Have you first really done the numbers on flight time? Not what a certain quad plane can do but a real scenario given the distances of the park, the average acquisition time, typical winds and the hover time needed after acquisition. Where are your dye drones located. How long on average for them to reach the patrol drone. Can you really differentiate between other animals and poachers? How fast and accurately could they deploy a dye pack to a moving target. How much time do they have before they are shot out of the sky. My gut is telling there is no way this can be done without a hybrid fuel aircraft and even then unlikely given the current state of the art. High altitude surveillance from a non-quad plane hybrid powered maybe.


(Robert Miller) #12

We have a number of landing areas that the patrol UAV can go to for battery changes during each patrol and we anticipate that it can fly for around 2.5 hours between each change. The UAV will be configured to take off after each landing climb to a specified altitude and transition to horizontal flight at which stage it will loiter until it reestablishes telemetry and then will resume its patrol. We don’t ever hover, other than take off and landing but rather will loiter when needed.

The idea is that there will be two patrol drones so one will be airborne at any one time. The response drones can reach the patrol drone in under 10 minutes and are located around the reserve.

We are still working on the dye bombing so I can’t say at this stage how accurately they can lock on but given the terrain, a target can’t move that fast.

The identification system we are using has already achieved a high degree of success but we also have human verification via a central control station.


(mike kelly) #13

So this is a very small park.Like 5 square miles.


(Robert Miller) #14

It’s a number of privately owned reserves that collectively make up a larger single reserve unit. In this case the collective reserve has only one vulnerable border, over which incursions into the individual reserves occur, so the response drones will be located along it. This system isn’t designed for reserves the size of Kruger national but rather the smaller reserves that surround it and share common borders with it.


(mike kelly) #15

Well the single border limits the problem. But I would be very surprised if a Skywalker can get 2.5 real world hours with quad motors and a gimbal hanging off the belly. I assume you will need to Patrol 24/7 so you will need staff to land in the dark and swap batteries every few hours. It would be worth doing some tests first as to the flight time of the Skywalker X8 with the Tarot attached to make sure it meets the requirements. Is a foam plane going to survive being opened up 12 times a day?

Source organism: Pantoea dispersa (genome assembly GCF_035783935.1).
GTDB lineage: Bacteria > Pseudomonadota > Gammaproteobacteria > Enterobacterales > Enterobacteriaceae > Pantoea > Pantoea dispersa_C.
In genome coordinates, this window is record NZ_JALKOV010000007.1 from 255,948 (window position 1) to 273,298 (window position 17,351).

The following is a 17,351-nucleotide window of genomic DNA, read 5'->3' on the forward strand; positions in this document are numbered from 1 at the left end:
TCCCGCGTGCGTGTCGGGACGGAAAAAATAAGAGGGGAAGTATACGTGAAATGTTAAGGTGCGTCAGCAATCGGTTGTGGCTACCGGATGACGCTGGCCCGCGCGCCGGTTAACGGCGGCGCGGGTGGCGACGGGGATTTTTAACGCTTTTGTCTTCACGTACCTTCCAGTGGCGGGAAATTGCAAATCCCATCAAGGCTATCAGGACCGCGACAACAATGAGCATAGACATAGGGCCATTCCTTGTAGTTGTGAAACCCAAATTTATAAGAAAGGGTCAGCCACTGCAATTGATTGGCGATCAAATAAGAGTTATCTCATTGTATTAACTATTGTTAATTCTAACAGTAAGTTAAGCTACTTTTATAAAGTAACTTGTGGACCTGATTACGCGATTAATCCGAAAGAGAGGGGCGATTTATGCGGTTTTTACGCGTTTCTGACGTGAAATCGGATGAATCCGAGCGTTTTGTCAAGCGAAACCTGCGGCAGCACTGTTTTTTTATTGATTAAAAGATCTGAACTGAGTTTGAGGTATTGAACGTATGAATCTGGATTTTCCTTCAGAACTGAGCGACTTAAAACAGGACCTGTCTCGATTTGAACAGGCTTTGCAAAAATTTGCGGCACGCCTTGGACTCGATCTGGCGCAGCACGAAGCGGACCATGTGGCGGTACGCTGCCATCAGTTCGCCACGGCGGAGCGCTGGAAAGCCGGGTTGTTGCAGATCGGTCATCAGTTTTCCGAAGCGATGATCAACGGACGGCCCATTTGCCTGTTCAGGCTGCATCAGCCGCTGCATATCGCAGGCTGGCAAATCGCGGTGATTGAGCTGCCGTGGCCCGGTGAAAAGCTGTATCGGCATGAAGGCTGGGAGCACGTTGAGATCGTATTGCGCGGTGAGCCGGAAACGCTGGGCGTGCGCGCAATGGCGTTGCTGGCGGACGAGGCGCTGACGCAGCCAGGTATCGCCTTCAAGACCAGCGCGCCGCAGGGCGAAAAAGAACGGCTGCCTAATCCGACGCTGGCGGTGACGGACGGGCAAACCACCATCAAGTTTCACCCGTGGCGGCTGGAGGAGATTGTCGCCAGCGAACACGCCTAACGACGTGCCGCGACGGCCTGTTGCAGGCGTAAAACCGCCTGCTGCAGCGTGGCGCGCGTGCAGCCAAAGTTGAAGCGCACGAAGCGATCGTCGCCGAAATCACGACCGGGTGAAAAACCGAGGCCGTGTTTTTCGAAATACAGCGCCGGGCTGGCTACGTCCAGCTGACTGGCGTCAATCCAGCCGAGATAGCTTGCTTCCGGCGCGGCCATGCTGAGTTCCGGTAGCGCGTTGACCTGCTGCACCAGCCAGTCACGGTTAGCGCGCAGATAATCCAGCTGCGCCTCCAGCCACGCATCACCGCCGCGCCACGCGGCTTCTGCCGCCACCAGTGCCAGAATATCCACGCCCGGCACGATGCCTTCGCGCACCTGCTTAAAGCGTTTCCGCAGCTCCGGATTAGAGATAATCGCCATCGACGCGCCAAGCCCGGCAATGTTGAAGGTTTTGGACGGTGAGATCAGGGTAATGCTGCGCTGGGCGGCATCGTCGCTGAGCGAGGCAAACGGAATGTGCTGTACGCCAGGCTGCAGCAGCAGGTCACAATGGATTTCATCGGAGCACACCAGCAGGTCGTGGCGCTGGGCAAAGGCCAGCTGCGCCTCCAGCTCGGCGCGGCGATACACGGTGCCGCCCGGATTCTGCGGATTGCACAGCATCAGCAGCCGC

Not dising your idea just the practical engineer in me looking at the problem.


(Robert Miller) #16

Basically need to patrol at night only in a 6 hour window. Skywalker won’t last forever but we don’t intend it to, airframe gets replaced at every service cycle. We are about to commence flight testing.


(Graham D) #17

Hi Robert, I spent 2 years flying Pixhawk equipped anti-poaching fixed-wing drones in the KNP (Olifants/Talamati/Pretoriuskop/Phabeni), Manyeleti, Hluhluwe/Imfolozi, etc in 2014-6 with thermal cameras so have a bit of experience in this field. Not to put you off but some of our biggest problems were the following:

  1. Poacher detection: I flew 290 logged hours and 17400+km and I saw just 1 poacher group (we flew 330ft altitude, 43km/h, viewing ~18Ha a minute, 2hr endurance per battery). No apprehensions or arrests for our entire team after 1000+ hrs.

It is extremely difficult to find 2-3 persons in 1000’s hectares of African bush, on open plains or canoes on water yes, otherwise the calculated chance of detection is about 1-2%. Even flying fencelines with alarm triggers we still failed to see anyone besides anti-poaching personal.

  1. Difficult conditions: Area too large, too vegetated (thick bush), too much time (with only 1 drone), 6 hrs of night flying very taxing on operators, poachers come when you sleep/rest or before or after you fly. Air temp at midnight in Feb 2016 was 37°C (100°F) thus poachers become invisible to the thermal cameras. Also hectic storms, wind, insects, dust, rain, humidity, etc

Once you’ve overcome those then you have:
Poacher retention: It is almost impossible to get a apprehension team to the poacher undetected, (hence your question about dye marking).

The results in the end did not justify the means. Not until the drones can do the following without human intervention: charge/refuel, launch, search, retain, shoot, etc.


(Robert Miller) #18

Hi Graham, one of the criteria is that we reduce the manpower required to operate this program. To do this we have teamed up with a university with an established AI project that has already been tested in the Kruger. We expect the hit rate to initially drop where we will fly until the system learns to deal with the terrain.

Heat is an issue with the FLIR but we also have IR onboard with 940nm LEDs that can illuminate objects up to 120m away.

The man power to replace the batteries is also reduced as we have tried to make it as simple as possible but all your concerns have been factored into what we are trying to address.


(mike kelly) #19

If this were my project I would look to using Foxtechfpv’s new 6 hr flight time hybrid quad. No changing batteries at night patrol, can hover and follow targets directly without having to fly a circular loiter pattern. Tough plastic body rather than foam. More rain, bug and dust resistant.

Solves a lot of mission critical problems.


(Robert Miller) #20

Problem is it will be too noisy, we have already had to take steps to minimise noise as far as possible to overcome resistance to UAV usage. You would think that this would be easy but the amount of resistance and red tape due to abuse of cheap drones for game watching is astounding. There are two similar projects to mine, both commercial and independently we all settled on an X8 VTOL.